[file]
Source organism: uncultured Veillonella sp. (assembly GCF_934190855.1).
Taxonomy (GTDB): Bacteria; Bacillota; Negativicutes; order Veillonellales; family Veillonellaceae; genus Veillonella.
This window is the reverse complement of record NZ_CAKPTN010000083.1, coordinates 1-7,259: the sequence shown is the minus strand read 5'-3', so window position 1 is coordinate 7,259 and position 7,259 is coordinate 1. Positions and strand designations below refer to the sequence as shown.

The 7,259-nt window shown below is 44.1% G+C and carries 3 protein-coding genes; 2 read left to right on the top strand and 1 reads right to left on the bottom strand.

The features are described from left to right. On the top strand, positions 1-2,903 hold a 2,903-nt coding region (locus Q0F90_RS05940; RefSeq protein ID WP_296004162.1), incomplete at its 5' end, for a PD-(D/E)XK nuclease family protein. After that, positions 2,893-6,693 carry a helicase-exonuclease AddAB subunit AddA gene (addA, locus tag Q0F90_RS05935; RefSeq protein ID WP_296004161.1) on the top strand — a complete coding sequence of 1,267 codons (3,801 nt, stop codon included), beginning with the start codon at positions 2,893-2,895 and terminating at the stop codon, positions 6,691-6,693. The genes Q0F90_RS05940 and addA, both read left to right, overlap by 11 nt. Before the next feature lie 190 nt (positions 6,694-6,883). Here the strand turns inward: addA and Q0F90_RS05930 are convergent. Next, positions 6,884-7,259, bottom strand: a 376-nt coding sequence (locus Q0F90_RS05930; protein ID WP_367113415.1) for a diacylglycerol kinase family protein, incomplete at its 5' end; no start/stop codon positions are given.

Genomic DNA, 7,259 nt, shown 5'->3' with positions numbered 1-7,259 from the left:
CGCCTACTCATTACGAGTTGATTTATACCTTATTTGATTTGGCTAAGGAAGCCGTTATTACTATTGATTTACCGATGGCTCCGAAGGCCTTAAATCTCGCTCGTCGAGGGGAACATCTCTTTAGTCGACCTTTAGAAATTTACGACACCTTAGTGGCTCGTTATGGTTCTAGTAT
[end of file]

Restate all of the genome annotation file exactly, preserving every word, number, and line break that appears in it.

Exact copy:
Source organism: uncultured Veillonella sp. (assembly GCF_934190855.1).
Taxonomy (GTDB): Bacteria; Bacillota; Negativicutes; order Veillonellales; family Veillonellaceae; genus Veillonella.
This window is the reverse complement of record NZ_CAKPTN010000083.1, coordinates 1-7,259: the sequence shown is the minus strand read 5'-3', so window position 1 is coordinate 7,259 and position 7,259 is coordinate 1. Positions and strand designations below refer to the sequence as shown.

The 7,259-nt window shown below is 44.1% G+C and carries 3 protein-coding genes; 2 read left to right on the top strand and 1 reads right to left on the bottom strand.

The features are described from left to right. On the top strand, positions 1-2,903 hold a 2,903-nt coding region (locus Q0F90_RS05940; RefSeq protein ID WP_296004162.1), incomplete at its 5' end, for a PD-(D/E)XK nuclease family protein. After that, positions 2,893-6,693 carry a helicase-exonuclease AddAB subunit AddA gene (addA, locus tag Q0F90_RS05935; RefSeq protein ID WP_296004161.1) on the top strand — a complete coding sequence of 1,267 codons (3,801 nt, stop codon included), beginning with the start codon at positions 2,893-2,895 and terminating at the stop codon, positions 6,691-6,693. The genes Q0F90_RS05940 and addA, both read left to right, overlap by 11 nt. Before the next feature lie 190 nt (positions 6,694-6,883). Here the strand turns inward: addA and Q0F90_RS05930 are convergent. Next, positions 6,884-7,259, bottom strand: a 376-nt coding sequence (locus Q0F90_RS05930; protein ID WP_367113415.1) for a diacylglycerol kinase family protein, incomplete at its 5' end; no start/stop codon positions are given.

Genomic DNA, 7,259 nt, shown 5'->3' with positions numbered 1-7,259 from the left:
CGCCTACTCATTACGAGTTGATTTATACCTTATTTGATTTGGCTAAGGAAGCCGTTATTACTATTGATTTACCGATGGCTCCGAAGGCCTTAAATCTCGCTCGTCGAGGGGAACATCTCTTTAGTCGACCTTTAGAAATTTACGACACCTTAGTGGCTCGTTATGGTTCTAGTAT